I was surprised at the interest in the so-called "Bleach Test" that I wrote about in the February issue. I'm glad that my comments and answers to your questions generate some conversation and controversy from time to time. I encourage more of your comments. One reader in particular hit on what may be a satisfactory answer to the question of what is the bleach test. He stated that the bleach test is ASTM B136-84. At first I did not agree, but after considered thought I decided that he had a good point. The title of this ASTM standard is Standard Method for Measurement of Stain Resistance of Anodic Coatings on Aluminum. This standard is widely known to anodizers as the Modified Stain Test. It is a fairly quick "production line" method used to determine if the anodized parts are properly sealed. I suppose one could call it the bleach test, but most anodizers would not recognize this standard by that name.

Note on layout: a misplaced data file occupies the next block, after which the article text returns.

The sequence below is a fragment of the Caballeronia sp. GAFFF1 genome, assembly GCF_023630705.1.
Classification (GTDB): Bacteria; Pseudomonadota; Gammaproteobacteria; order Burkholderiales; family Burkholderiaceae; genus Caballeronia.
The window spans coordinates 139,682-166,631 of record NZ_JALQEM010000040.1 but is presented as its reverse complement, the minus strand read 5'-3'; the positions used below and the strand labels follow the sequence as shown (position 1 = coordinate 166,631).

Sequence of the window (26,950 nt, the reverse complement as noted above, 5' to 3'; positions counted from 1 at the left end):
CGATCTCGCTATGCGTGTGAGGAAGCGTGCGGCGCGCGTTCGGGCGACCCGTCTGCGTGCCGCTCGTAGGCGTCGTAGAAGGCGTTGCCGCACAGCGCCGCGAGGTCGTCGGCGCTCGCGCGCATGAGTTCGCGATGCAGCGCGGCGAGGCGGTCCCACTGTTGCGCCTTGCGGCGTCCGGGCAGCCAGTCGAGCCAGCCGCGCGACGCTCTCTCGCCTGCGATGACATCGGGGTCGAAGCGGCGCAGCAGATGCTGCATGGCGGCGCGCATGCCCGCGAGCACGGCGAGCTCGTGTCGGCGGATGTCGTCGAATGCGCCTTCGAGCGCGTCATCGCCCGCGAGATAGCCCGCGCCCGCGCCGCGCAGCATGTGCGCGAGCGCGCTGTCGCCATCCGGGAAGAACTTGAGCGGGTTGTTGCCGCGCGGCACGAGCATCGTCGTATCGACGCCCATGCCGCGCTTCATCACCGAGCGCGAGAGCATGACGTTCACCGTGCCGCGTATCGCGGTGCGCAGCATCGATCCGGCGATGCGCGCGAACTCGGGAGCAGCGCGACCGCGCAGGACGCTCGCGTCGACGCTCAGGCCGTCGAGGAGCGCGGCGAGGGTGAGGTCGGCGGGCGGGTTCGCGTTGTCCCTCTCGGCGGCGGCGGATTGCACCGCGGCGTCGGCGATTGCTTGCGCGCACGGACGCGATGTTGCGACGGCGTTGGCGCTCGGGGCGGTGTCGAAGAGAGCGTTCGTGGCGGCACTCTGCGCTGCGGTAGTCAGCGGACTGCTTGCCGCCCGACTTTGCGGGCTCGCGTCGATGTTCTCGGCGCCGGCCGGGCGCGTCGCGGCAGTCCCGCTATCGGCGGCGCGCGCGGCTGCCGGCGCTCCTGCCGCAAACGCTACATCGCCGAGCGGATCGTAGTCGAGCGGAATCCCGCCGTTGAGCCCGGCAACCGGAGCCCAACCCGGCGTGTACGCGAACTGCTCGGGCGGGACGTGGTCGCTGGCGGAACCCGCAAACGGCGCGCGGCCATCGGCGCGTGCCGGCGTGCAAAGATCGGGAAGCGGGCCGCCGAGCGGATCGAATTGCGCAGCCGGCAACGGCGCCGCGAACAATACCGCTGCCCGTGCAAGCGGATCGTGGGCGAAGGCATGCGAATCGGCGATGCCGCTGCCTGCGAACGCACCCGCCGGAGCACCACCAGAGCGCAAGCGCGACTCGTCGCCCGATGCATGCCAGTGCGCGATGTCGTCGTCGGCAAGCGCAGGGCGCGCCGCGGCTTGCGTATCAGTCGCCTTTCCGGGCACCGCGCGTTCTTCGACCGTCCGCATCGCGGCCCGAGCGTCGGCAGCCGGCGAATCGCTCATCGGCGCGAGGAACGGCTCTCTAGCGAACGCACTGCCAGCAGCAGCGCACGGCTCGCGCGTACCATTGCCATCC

There are caveats in the standard about the types of anodized finishes not to test using this method, which are too numerous to list here. Basically, the test method involves putting a drop or two of 40 ñ5 mass percentage nitric acid (HNO3) on the part to be tested. (Note: This would be a 50/50 volume solution of nominal 70% nitric acid and deionized water.) Make sure the part being tested is cooled to room temperature. After 2 min thoroughly remove the nitric acid with clean water and put one drop of a solution of blue 2LW dye on the same area where the acid resided. (See the ASTM standard for proper preparation of this dye solution.) Leave the dye spot on the part for 5 min, and then clean the dye off with water. Dry the part and visually check for any remaining dye stain. If there is a visible stain, the area may be cleaned with powdered pumice and water to achieve more thorough stain removal. The bottom line is that if you can see any remnant of the stain, it is an indication that the part is not properly sealed. On dark-colored coatings an indication of a good seal is no discoloration of the finish. Please do not use this shortened description of the procedure. Get a copy of the ASTM B136-84 Standard.blog comments powered by Disqus